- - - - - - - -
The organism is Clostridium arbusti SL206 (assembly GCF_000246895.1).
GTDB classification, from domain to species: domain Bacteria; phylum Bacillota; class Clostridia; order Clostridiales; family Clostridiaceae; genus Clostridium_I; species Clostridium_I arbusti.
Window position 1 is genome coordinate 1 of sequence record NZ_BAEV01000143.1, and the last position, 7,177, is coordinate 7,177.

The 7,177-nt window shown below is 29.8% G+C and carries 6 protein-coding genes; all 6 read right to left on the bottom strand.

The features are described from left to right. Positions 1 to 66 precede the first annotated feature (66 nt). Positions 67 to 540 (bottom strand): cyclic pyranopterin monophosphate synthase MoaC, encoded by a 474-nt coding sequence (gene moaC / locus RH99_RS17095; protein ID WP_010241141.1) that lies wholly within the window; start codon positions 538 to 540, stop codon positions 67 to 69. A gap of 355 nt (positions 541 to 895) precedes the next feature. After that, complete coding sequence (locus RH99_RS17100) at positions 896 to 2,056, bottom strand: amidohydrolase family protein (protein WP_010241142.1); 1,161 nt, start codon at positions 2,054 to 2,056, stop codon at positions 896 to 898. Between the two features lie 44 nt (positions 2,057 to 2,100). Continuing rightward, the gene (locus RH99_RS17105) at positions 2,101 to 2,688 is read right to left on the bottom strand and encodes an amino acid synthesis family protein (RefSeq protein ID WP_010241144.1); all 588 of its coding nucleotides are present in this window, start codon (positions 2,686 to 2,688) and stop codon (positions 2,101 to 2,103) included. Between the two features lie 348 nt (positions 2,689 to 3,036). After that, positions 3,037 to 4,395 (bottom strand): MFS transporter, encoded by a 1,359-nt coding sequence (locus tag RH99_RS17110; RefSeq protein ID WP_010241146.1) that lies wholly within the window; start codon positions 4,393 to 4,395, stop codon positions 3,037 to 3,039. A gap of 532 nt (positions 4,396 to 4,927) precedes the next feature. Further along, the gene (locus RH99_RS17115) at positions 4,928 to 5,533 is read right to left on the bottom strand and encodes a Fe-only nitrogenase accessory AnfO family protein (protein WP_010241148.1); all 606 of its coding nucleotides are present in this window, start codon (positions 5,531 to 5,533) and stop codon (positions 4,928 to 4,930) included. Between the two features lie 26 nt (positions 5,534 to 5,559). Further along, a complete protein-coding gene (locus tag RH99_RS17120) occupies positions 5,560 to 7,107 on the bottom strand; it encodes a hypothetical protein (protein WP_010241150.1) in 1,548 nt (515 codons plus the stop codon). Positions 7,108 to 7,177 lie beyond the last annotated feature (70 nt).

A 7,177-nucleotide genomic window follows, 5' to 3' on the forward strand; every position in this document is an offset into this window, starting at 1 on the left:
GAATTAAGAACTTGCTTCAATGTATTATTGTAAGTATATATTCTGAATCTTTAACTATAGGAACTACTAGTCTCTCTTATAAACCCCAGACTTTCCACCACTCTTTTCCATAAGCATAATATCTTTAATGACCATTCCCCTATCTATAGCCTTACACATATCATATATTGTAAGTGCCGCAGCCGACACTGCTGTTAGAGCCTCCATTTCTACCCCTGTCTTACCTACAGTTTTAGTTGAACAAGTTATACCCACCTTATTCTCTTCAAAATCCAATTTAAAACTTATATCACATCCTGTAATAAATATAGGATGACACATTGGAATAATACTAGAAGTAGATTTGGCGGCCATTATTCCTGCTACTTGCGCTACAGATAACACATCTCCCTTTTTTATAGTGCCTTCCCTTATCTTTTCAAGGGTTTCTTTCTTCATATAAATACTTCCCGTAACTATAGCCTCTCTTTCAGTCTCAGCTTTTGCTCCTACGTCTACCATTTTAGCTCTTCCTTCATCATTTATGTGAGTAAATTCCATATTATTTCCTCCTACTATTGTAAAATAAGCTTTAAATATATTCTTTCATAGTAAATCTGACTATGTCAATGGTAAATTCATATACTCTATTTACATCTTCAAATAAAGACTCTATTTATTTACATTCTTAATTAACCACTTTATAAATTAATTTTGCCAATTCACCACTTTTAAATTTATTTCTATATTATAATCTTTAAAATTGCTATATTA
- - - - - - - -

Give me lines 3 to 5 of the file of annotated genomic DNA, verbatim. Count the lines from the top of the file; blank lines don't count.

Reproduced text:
Window position 1 is genome coordinate 1 of sequence record NZ_BAEV01000143.1, and the last position, 7,177, is coordinate 7,177.

The 7,177-nt window shown below is 29.8% G+C and carries 6 protein-coding genes; all 6 read right to left on the bottom strand.

The features are described from left to right. Positions 1 to 66 precede the first annotated feature (66 nt). Positions 67 to 540 (bottom strand): cyclic pyranopterin monophosphate synthase MoaC, encoded by a 474-nt coding sequence (gene moaC / locus RH99_RS17095; protein ID WP_010241141.1) that lies wholly within the window; start codon positions 538 to 540, stop codon positions 67 to 69. A gap of 355 nt (positions 541 to 895) precedes the next feature. After that, complete coding sequence (locus RH99_RS17100) at positions 896 to 2,056, bottom strand: amidohydrolase family protein (protein WP_010241142.1); 1,161 nt, start codon at positions 2,054 to 2,056, stop codon at positions 896 to 898. Between the two features lie 44 nt (positions 2,057 to 2,100). Continuing rightward, the gene (locus RH99_RS17105) at positions 2,101 to 2,688 is read right to left on the bottom strand and encodes an amino acid synthesis family protein (RefSeq protein ID WP_010241144.1); all 588 of its coding nucleotides are present in this window, start codon (positions 2,686 to 2,688) and stop codon (positions 2,101 to 2,103) included. Between the two features lie 348 nt (positions 2,689 to 3,036). After that, positions 3,037 to 4,395 (bottom strand): MFS transporter, encoded by a 1,359-nt coding sequence (locus tag RH99_RS17110; RefSeq protein ID WP_010241146.1) that lies wholly within the window; start codon positions 4,393 to 4,395, stop codon positions 3,037 to 3,039. A gap of 532 nt (positions 4,396 to 4,927) precedes the next feature. Further along, the gene (locus RH99_RS17115) at positions 4,928 to 5,533 is read right to left on the bottom strand and encodes a Fe-only nitrogenase accessory AnfO family protein (protein WP_010241148.1); all 606 of its coding nucleotides are present in this window, start codon (positions 5,531 to 5,533) and stop codon (positions 4,928 to 4,930) included. Between the two features lie 26 nt (positions 5,534 to 5,559). Further along, a complete protein-coding gene (locus tag RH99_RS17120) occupies positions 5,560 to 7,107 on the bottom strand; it encodes a hypothetical protein (protein WP_010241150.1) in 1,548 nt (515 codons plus the stop codon). Positions 7,108 to 7,177 lie beyond the last annotated feature (70 nt).